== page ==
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[Off The Record]
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Kelly Joe Phelps

The only thing that detracts from Kelly Joe Phelps’s storytelling prowess is that it just doesn’t matter what the hell he’s singing about. His cadence is so hypnotizing, his rough voice so evocative, his guitar work so deeply entwined with his singing, that the gritty details of the poor guy in " Taylor John " or the gal in " Sally Ruby " are almost beside the point. The unplugged stew of folk blues forms, gospel passion, and a loose sort of rhythm — grounded on some cuts here by Morphine drummer Billy Conway and veteran blues bassist Larry Taylor — would be compelling even if Phelps were reading the back of a traffic ticket.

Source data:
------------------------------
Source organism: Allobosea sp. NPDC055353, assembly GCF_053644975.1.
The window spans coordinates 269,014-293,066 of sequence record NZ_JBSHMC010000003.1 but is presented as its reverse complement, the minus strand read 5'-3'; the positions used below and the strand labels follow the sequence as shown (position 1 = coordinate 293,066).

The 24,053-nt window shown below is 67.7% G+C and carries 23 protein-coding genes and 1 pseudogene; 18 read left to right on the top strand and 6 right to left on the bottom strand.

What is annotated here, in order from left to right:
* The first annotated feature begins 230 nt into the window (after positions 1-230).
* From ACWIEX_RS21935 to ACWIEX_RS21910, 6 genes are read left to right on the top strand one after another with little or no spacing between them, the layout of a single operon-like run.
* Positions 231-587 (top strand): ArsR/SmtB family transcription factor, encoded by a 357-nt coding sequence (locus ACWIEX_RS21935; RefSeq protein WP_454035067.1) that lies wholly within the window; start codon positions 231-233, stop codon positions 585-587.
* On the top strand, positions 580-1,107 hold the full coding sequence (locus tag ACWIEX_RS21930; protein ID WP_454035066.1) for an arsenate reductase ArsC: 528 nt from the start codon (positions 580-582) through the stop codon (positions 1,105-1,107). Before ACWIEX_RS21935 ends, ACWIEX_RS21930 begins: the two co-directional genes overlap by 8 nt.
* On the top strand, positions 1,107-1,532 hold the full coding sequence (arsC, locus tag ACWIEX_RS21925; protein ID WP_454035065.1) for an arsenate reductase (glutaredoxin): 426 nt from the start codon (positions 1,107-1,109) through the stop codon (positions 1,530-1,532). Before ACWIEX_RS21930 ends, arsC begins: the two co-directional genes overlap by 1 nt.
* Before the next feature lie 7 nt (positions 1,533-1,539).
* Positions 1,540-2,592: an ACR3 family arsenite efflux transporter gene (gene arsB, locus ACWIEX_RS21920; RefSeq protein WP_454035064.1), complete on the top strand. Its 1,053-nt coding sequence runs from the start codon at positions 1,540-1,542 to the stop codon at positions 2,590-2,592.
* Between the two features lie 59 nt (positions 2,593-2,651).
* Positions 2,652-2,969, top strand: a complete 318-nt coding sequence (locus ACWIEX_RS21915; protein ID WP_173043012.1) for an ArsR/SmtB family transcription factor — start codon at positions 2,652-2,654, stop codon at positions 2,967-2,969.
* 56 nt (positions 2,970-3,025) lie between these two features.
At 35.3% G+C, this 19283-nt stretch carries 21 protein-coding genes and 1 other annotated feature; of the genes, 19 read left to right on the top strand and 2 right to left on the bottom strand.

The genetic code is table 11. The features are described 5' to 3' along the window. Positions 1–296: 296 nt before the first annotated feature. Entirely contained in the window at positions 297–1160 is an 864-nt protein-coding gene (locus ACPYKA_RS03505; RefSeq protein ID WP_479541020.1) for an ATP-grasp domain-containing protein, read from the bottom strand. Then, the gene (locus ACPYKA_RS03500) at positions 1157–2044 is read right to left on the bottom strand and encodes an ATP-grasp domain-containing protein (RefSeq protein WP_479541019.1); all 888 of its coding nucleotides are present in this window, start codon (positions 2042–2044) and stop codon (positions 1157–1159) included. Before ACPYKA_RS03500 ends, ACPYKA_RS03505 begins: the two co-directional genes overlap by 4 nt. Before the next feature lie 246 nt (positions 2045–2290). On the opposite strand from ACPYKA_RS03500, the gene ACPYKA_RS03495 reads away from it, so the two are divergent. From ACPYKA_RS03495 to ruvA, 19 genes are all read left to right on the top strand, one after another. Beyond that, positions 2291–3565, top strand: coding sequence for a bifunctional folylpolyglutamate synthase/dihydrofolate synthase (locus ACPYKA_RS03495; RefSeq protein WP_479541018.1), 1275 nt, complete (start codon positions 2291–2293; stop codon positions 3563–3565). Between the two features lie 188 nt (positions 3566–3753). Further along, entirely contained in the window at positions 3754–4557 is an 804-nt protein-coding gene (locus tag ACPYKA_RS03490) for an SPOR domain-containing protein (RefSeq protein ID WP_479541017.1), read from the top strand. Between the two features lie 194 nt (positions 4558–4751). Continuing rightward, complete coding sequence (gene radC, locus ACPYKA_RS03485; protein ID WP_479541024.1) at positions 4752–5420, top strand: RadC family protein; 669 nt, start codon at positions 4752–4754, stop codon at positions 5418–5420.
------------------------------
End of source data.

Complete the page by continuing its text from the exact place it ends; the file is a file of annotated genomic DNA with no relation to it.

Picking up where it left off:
Yet the vivid lyrics offer perfectly distilled images and sometimes desperate tales, à la Tom Waits or Cormac McCarthy. In some respects, Phelps’s fourth disc moves him in a different direction. It is the first time the native of the Northwest, who started out on jazz bass before being captivated by the country blues, has left his slide aside or put together a disc entirely of his own tunes. It’s also the first time he’s used a backing band. But as long as nothing gets in the way of that voice and guitar — and nothing does here — it’ll be hard to find anything to complain about.


Issue Date: August 30 - September 6, 2001

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